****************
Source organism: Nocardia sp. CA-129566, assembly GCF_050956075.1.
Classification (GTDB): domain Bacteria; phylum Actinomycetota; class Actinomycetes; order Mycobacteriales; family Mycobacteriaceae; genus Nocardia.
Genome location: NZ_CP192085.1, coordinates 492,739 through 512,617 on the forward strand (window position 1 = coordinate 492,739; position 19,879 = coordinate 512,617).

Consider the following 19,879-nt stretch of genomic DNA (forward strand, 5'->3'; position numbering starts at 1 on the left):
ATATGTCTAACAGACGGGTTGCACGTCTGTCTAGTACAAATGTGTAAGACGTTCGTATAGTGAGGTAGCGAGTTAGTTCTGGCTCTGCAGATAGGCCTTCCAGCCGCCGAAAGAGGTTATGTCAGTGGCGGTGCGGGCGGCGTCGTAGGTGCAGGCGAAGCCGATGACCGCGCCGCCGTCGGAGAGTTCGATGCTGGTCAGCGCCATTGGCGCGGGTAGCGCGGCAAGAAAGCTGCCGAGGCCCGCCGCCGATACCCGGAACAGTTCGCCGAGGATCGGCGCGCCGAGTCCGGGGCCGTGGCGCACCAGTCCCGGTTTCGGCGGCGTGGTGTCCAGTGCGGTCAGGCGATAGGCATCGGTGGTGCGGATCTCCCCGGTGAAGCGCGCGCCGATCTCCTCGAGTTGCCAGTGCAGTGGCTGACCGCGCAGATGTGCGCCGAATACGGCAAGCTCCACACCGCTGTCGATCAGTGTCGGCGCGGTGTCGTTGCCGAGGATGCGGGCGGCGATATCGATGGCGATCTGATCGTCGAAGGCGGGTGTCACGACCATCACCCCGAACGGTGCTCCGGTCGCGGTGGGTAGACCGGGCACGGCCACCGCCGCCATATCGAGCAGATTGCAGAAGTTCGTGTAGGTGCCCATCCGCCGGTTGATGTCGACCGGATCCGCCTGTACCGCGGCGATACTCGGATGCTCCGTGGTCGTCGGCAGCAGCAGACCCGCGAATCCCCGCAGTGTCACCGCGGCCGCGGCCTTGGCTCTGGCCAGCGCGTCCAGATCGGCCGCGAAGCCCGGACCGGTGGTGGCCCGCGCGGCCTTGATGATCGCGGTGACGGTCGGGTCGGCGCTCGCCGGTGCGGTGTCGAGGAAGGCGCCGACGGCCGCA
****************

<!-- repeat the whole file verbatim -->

Source organism: Nocardia sp. CA-129566, assembly GCF_050956075.1.
Classification (GTDB): domain Bacteria; phylum Actinomycetota; class Actinomycetes; order Mycobacteriales; family Mycobacteriaceae; genus Nocardia.
Genome location: NZ_CP192085.1, coordinates 492,739 through 512,617 on the forward strand (window position 1 = coordinate 492,739; position 19,879 = coordinate 512,617).

Consider the following 19,879-nt stretch of genomic DNA (forward strand, 5'->3'; position numbering starts at 1 on the left):
ATATGTCTAACAGACGGGTTGCACGTCTGTCTAGTACAAATGTGTAAGACGTTCGTATAGTGAGGTAGCGAGTTAGTTCTGGCTCTGCAGATAGGCCTTCCAGCCGCCGAAAGAGGTTATGTCAGTGGCGGTGCGGGCGGCGTCGTAGGTGCAGGCGAAGCCGATGACCGCGCCGCCGTCGGAGAGTTCGATGCTGGTCAGCGCCATTGGCGCGGGTAGCGCGGCAAGAAAGCTGCCGAGGCCCGCCGCCGATACCCGGAACAGTTCGCCGAGGATCGGCGCGCCGAGTCCGGGGCCGTGGCGCACCAGTCCCGGTTTCGGCGGCGTGGTGTCCAGTGCGGTCAGGCGATAGGCATCGGTGGTGCGGATCTCCCCGGTGAAGCGCGCGCCGATCTCCTCGAGTTGCCAGTGCAGTGGCTGACCGCGCAGATGTGCGCCGAATACGGCAAGCTCCACACCGCTGTCGATCAGTGTCGGCGCGGTGTCGTTGCCGAGGATGCGGGCGGCGATATCGATGGCGATCTGATCGTCGAAGGCGGGTGTCACGACCATCACCCCGAACGGTGCTCCGGTCGCGGTGGGTAGACCGGGCACGGCCACCGCCGCCATATCGAGCAGATTGCAGAAGTTCGTGTAGGTGCCCATCCGCCGGTTGATGTCGACCGGATCCGCCTGTACCGCGGCGATACTCGGATGCTCCGTGGTCGTCGGCAGCAGCAGACCCGCGAATCCCCGCAGTGTCACCGCGGCCGCGGCCTTGGCTCTGGCCAGCGCGTCCAGATCGGCCGCGAAGCCCGGACCGGTGGTGGCCCGCGCGGCCTTGATGATCGCGGTGACGGTCGGGTCGGCGCTCGCCGGTGCGGTGTCGAGGAAGGCGCCGACGGCCGCA